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Shit people say to the disabled

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    Originally posted by Tjcpara View Post
    ... Does he talk?
    Did you prove to them using some choice words?

    Originally posted by ~Lin View Post
    At least it wasn't this: http://notalwaysright.com/the-biggest-abuser/28744

    I find it interesting how the comments I get have changed with going from forearm crutches to a chair. In the chair the ones I get the most are the versions of compliments on the ability to do the simplest thing, like wheel through a doorway or down a hallway. "Wow you get around really well in that don't you!"

    In the forearm crutches, what I got most often were the versions of "whats wrong with you?"/"What happened?" followed by "but you're so young!" because someone my age can't possibly be disabled, I must be healing from some accidental injury.
    Wow! Crazy ass story in that link, the Police should have definitely been called on that out of control customer.

    I've also gotten the you get around in that really well comment a few times and it always seems to happen when I'm doing something as unimpressive as pushing myself in a straight line. I guess some people are easily impressed.lol

    When I go shopping and I can't reach something, and I don't want to bother anyone for help, I'll look for something in the store that I can use to reach, or knock whatever I need down for me to catch. Occasionally if someone notices me doing that they'll speak up and say "Wow, that was very good" or "I would have got that for you" I politely tell them that if I needed help, I would have asked. Occasionally I'll tell them that someone is not always going to be around when I need help, so I have no problem figuring how to help myself. Some people get it, others just look at me with a blank stare.

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      I have the opposite...issue...with my husband. Sometimes, the stuff he says to able bodied people......his favorite is to pretend to be mentally disabled (he calls it "the retard act"). I don't let him do that when I am present...it's mortifying...however he thinks it's hilarious and so do some of his buddies. Example...Saturday night he was out with a friend and did "the act" to get past the bouncer at the bar. They let him in for free (which he wasn't expecting). I understand that the story made the rounds of the bar, but the guys wouldn't let him go pay and the bar didn't insist.

      Another time he freaked out a teenage girl with "the act" at a football game when he had gone to see his son play the halftime show in the band. (This was facilitated by some inter-teen social dynamics that he should have, ahem, been too mature to participate in). Apparently when he suddenly started acting normal, she really freaked out.

      He's gone past store greeters like that too if there's someone he's with who will push the chair.

      Once a seven year old girl of our acquaintance was asking him why he was in the chair. He said something along the lines of "My legs don't work; you could stick a fork in them and I wouldn't feel it." So she ran off and got a fork so she could check...at first he was pretty taken aback but we laugh about it now. It was an innocent thing.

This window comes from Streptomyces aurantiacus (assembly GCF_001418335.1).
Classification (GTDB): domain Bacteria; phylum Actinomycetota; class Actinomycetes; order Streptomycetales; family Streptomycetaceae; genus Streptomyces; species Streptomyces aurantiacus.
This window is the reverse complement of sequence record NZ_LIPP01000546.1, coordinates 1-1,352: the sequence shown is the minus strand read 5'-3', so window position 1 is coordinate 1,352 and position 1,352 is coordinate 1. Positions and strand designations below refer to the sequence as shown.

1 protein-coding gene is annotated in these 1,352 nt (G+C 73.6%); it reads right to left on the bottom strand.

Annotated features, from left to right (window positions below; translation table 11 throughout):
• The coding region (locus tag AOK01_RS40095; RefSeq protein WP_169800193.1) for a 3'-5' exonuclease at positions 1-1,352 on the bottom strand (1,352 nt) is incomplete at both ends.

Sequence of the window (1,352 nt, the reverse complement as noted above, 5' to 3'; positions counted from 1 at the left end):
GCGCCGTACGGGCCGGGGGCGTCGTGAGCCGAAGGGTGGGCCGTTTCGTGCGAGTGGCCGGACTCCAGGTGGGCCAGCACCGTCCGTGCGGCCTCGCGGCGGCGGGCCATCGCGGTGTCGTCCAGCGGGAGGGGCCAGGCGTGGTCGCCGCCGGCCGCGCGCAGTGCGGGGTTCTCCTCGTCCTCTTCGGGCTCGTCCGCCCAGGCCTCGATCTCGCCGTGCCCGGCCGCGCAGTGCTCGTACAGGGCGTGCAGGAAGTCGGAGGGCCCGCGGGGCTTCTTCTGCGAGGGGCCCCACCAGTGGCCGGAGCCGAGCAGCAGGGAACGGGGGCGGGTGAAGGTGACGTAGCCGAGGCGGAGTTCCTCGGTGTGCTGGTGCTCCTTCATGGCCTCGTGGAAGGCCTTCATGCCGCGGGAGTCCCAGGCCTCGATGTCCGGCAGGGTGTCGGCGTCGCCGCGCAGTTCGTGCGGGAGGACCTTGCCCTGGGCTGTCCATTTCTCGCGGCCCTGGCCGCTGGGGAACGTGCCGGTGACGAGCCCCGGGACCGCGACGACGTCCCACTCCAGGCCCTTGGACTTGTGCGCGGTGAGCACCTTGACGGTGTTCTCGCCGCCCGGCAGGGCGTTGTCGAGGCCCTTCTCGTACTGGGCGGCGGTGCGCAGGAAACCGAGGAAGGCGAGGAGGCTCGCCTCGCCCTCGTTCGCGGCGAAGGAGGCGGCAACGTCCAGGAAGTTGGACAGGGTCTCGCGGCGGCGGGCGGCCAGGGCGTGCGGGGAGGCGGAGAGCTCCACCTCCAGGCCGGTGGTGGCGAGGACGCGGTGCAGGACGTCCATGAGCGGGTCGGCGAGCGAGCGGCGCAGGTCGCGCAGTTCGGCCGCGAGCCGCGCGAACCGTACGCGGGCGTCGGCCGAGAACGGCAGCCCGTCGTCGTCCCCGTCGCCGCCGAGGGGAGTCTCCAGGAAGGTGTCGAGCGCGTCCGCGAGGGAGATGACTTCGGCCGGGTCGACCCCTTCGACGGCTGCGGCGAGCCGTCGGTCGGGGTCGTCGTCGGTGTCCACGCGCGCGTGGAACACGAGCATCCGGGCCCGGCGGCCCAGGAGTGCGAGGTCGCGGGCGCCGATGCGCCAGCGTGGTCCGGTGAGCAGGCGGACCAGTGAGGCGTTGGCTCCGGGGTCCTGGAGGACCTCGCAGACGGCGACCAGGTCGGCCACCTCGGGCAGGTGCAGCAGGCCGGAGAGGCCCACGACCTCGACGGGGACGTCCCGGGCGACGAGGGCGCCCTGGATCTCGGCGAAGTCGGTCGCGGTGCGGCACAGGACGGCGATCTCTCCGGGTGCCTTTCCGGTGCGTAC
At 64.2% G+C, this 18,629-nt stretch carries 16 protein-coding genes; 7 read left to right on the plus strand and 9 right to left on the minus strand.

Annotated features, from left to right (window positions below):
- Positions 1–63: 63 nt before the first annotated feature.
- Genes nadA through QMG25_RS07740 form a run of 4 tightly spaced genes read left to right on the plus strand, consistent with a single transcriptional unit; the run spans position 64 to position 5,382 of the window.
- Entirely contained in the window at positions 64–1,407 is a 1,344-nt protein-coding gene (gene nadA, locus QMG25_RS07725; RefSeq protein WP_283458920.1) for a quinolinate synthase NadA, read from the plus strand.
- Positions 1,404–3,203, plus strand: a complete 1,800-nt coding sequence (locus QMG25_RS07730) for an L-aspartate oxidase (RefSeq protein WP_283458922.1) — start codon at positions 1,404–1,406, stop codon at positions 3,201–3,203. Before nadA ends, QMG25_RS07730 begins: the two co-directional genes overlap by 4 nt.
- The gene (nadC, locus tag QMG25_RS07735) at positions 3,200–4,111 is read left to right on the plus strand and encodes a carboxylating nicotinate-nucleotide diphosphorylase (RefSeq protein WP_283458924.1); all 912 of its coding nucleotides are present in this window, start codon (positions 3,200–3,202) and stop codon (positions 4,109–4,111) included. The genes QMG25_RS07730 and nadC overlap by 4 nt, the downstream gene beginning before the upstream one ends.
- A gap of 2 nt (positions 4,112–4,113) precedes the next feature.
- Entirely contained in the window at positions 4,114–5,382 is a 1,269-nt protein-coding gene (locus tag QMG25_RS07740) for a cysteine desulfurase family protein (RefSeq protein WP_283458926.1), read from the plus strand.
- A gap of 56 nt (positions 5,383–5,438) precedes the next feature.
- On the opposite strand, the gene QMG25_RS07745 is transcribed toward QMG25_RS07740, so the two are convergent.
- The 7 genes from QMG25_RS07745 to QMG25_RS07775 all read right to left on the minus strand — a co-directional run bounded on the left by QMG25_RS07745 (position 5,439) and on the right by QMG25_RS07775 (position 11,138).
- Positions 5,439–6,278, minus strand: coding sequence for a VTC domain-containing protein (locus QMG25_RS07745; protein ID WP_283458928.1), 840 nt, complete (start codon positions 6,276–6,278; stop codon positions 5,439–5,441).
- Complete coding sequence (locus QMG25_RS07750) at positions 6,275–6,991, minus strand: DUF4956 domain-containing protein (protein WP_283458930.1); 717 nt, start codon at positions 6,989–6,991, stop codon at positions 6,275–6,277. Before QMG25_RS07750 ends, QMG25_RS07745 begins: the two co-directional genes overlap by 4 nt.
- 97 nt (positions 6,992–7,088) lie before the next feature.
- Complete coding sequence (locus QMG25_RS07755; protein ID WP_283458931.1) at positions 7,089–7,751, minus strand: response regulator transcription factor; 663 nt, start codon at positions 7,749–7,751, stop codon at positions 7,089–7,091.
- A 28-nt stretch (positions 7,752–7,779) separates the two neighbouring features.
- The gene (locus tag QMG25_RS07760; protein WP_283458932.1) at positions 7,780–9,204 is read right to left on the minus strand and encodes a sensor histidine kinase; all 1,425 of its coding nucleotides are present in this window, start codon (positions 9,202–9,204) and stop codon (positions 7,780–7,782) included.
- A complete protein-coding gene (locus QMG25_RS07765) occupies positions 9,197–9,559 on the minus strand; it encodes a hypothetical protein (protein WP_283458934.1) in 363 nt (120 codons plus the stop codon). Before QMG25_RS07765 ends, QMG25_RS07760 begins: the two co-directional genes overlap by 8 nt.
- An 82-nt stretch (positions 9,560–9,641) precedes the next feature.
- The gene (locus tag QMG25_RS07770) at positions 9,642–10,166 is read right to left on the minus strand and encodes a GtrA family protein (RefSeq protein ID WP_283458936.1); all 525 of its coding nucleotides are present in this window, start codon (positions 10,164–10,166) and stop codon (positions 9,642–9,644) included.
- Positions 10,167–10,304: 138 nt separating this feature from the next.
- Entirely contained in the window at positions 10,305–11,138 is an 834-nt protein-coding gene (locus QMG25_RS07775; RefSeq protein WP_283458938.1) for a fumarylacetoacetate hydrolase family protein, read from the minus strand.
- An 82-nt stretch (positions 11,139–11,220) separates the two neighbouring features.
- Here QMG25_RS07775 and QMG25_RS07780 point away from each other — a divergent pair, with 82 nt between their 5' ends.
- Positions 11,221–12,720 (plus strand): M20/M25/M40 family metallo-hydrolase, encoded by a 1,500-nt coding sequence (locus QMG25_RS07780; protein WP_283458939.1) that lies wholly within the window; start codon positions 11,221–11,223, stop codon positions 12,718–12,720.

Generally we are both all for just letting the stuff people say all go with a sense of humor. I know for a fact that I have personally said insensitive things to people that I wish I could take back now...so it goes around and comes around I guess.
      Last edited by Belle; 28 May 2013, 4:22 PM. Reason: clarity
      *************
      AB wife of T8 complete para

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        I was sitting in the entryway to a CVS in Washington DC about four years ago, waiting for my friends to check out.

        This guy walked by, saw me, did a double take, and then spun around and ran up to me yelling: "You're confined to a wheelchair!" with a huge grin on his face.

        Thanks...like I didn't already know about the chair.

        I was so startled by the bizarre interaction that I just sat there staring at him until he pulled his face back and walked away. Interesting thought process going on there.
        In our world constituted of differences of all kinds, it is not the disabled, but society at large that needs special education...to become a genuine society for all. -Frederic Major, Former UNESCO Director General

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          1) At the ICU after the first operation just after his injury, my Dad was depressed and didn't want to live. He changed his mind and wanted to go to rehab -- however, instead of giving him the trach and peg, the doctors gave him a trach but "delayed" giving him a feeding peg.

          The head doc wanted my Dad to change his mind and told my Dad his situation would not change and then, told him (they wouldn't allow me to be with him even though he requested it and they brought in external lip readers (i.e., not staff members who are employed by the hospital) -- the nurse conveyed this to me and my Dad affirmed) :

          "Do you want to be like this for the rest of your life?... if you want to be like this for the rest of your life, choose the peg."


          2) Palliative Care Doctor (trying to convince my Dad to choose comfort care):

          "Have you enjoyed this journey? Do you like being the way you are?"
          Last edited by Joey_SF; 10 Jun 2013, 9:20 PM.

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            That's horrific, I can't believe they'd say that to a newly SCI person. And on the other side of it there's people that really don't want to be alive anymore and they're not allowed to die with dignity.
            T11 Asia A after near-fatal bike crash.. Just happy to still be here

            No, I didn't loose my mind... It got scared and ran away!!

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              Originally posted by SuprSi View Post